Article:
One of the largest institutional investors in the stock market, Life Insurance Corporation (LIC), has seen a sharp erosion in some of its prominent holdings. The stock prices of some of its holdings LIC Housing (40%), MTNL (19%), TIL (10%), Empire Industries (13%) and Orissa Minerals (15%) have plummeted between 20% and 60% till date.
In midst of this correction, LIC, headed by managing director VK Sharma, is paring its stake in legacy holding — Axis Bank. Between October 19 and October 30, LIC, one of the institutional promoters of the bank, pared its stake from 12.56% to 12.2% in 12 days, selling 11 million shares worth Rs.6.25 billion. LIC cut its stake even as the stock gained 37%, rising from Rs.441 on January 2 to Rs.607 as of November 2. Incidentally, LIC had sold 13 million shares, worth Rs.18 billion, between May and June in 11 tranches. Overall, in FY19, LIC has slashed its stake in the bank from 13.06% to 12.2%.
The life insurer’s move comes at a time when the bank is facing turbulent times with CEO Shikha Sharma’s tenure abruptly cut short by the RBI. Her departure is linked to the central bank’s observation of lax corporate governance and disparity in reporting of non-performing assets (NPA) over the past two years.
However, post the appointment of Amitabh Chaudhry (54), managing director and CEO of HDFC Standard Life Insurance Company, who will take charge on January 1, investor sentiment around the bank is changing. Analysts expect that with the bulk of the NPA pain now recognised, Chaudhry would focus on growth and maintaining healthy margins. “Further, his rich experience in technology would also be an edge for the bank in today’s increasingly digital world of finance,” states an ICICI Direct research report.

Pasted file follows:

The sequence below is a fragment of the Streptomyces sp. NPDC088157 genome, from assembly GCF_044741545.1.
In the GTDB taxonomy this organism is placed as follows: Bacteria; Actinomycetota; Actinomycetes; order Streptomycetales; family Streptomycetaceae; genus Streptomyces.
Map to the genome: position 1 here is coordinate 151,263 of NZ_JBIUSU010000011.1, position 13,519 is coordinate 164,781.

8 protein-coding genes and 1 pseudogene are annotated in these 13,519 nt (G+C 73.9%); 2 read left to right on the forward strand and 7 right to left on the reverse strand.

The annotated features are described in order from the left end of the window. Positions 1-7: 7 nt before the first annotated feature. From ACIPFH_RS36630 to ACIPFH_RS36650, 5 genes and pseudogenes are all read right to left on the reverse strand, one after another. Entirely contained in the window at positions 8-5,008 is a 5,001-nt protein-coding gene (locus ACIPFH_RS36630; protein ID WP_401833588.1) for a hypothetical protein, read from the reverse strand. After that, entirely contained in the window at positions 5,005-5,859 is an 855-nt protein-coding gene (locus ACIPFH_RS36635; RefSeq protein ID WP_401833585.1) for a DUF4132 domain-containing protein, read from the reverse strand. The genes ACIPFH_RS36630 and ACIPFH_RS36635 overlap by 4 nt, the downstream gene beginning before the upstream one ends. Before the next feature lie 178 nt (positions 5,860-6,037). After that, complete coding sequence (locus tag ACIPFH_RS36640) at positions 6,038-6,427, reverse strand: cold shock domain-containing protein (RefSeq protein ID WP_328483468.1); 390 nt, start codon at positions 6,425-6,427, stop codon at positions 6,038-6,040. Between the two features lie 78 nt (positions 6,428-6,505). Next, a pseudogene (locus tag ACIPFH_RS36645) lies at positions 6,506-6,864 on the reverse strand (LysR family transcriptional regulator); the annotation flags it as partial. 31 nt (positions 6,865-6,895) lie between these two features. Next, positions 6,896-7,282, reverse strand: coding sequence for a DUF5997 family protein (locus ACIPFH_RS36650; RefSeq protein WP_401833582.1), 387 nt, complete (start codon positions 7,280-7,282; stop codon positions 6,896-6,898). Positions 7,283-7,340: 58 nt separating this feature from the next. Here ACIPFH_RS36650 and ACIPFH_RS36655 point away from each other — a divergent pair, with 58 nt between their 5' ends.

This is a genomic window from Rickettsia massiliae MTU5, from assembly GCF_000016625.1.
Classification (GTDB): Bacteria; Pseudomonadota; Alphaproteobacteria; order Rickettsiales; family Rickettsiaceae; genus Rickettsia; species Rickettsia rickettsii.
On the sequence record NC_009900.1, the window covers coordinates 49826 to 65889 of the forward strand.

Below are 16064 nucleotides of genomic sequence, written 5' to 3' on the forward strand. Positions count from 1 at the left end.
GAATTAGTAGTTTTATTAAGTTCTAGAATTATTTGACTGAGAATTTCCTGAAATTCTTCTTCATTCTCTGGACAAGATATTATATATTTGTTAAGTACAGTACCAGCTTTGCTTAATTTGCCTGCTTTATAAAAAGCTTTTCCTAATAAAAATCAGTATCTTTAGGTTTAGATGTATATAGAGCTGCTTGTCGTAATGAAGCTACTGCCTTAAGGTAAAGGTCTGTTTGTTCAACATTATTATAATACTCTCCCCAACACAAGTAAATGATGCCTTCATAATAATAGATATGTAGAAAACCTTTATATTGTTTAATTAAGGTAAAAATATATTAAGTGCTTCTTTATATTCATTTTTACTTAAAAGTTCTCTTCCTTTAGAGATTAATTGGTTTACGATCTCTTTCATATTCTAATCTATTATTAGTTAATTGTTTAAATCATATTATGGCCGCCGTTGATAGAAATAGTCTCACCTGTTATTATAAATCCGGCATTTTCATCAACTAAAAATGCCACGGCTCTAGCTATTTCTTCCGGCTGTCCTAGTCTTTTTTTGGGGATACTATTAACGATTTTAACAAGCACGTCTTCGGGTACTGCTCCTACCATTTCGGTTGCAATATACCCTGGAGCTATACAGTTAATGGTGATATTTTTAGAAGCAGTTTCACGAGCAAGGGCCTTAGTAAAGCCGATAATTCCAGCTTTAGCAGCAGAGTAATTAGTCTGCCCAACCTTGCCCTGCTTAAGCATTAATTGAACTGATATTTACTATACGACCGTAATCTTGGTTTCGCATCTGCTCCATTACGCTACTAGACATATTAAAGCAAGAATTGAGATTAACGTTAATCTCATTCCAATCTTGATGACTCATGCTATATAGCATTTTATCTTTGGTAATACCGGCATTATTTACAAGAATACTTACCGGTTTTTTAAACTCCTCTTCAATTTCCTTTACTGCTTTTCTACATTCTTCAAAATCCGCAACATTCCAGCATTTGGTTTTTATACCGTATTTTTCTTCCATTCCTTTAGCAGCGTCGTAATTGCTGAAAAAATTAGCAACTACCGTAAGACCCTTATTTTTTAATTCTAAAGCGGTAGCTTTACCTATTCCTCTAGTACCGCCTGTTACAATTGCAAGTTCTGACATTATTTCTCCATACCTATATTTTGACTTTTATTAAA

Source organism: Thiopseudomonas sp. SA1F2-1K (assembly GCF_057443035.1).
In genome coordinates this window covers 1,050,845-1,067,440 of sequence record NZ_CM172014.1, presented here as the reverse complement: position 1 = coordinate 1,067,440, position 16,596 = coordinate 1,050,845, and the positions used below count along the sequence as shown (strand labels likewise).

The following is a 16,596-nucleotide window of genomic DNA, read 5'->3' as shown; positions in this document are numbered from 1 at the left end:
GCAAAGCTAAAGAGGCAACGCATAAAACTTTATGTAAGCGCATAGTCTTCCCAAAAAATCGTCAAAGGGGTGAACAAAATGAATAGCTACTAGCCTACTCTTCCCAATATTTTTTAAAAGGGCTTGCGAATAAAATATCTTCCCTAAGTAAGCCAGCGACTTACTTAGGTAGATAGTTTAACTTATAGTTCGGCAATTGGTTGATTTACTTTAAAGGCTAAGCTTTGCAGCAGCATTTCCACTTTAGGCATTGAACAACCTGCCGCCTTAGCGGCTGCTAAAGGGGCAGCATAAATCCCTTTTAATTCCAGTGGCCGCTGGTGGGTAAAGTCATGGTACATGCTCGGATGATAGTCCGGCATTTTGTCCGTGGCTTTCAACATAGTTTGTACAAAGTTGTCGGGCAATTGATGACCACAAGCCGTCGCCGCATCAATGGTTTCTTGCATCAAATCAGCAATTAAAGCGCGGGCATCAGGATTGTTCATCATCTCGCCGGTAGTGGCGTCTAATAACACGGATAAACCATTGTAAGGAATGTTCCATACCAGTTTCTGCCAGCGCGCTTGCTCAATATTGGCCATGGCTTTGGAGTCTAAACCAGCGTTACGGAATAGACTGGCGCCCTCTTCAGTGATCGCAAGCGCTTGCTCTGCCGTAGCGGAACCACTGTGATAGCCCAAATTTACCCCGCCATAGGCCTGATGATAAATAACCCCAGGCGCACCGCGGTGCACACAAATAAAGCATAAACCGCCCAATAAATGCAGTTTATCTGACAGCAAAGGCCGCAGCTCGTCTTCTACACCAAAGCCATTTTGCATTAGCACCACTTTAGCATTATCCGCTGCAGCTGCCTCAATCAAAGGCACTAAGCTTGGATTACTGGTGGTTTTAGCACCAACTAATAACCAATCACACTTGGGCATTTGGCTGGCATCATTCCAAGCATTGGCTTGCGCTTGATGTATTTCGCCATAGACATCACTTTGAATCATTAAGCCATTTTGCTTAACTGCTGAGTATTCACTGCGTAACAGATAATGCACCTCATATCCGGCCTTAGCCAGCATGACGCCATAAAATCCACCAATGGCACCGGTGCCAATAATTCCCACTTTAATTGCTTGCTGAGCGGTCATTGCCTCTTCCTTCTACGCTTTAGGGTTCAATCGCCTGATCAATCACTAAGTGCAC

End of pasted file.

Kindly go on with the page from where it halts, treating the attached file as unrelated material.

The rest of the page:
Importantly, the private bank also reported improvement in its asset quality in the first quarter of FY19. Fresh slippages declined to Rs.43.4 billion from Rs.165.4 billion in Q4FY18. As a result, gross NPA and net NPA improved sequentially to 6.52% and 3.09% respectively compared with 6.77% and 3.40%. Its loan book grew by 14.4% (YoY), led by 20.7% and 18.9% YoY growth in retail and SME loans. Net interest margin too improved by 13bps QoQ to 3.46%, led by one-time recovery from NCLT accounts.
Besides brokerages, mutual funds, too, are bullish on the private bank. MFs have increased their stake from 8.40% to 9.99% over the past four quarters. HDFC Mutual Fund has increased its stake from 1.24% in September 2017 to 1.64% in September 2018, SBI Mutual Fund has doubled its stake from 0.75% to 1.47% while Reliance Mutual Fund has hiked its holding from 0.99% to 1.42%.
Foreign portfolio investors have, however, marginally increased their holding to 49.95% against 49.13% in September 2017. Currently, Dodge and Cox International Stock fund, Oakmark International fund and Europacific Growth fund are some of the biggest foreign institutional investors holding 3.35%, 2.49% and 2.78% stakes respectively.
One reason why LIC is on a selling spree could be to offset losses that the insurer is incurring in other financials such as IL&FS, Syndicate Bank and Corporation Bank. With LIC now being made to buy a stake in loss-making PSUs, there is increasing concern over whether the insurer’s capital allocation is coming at the cost of policyholders’ interest.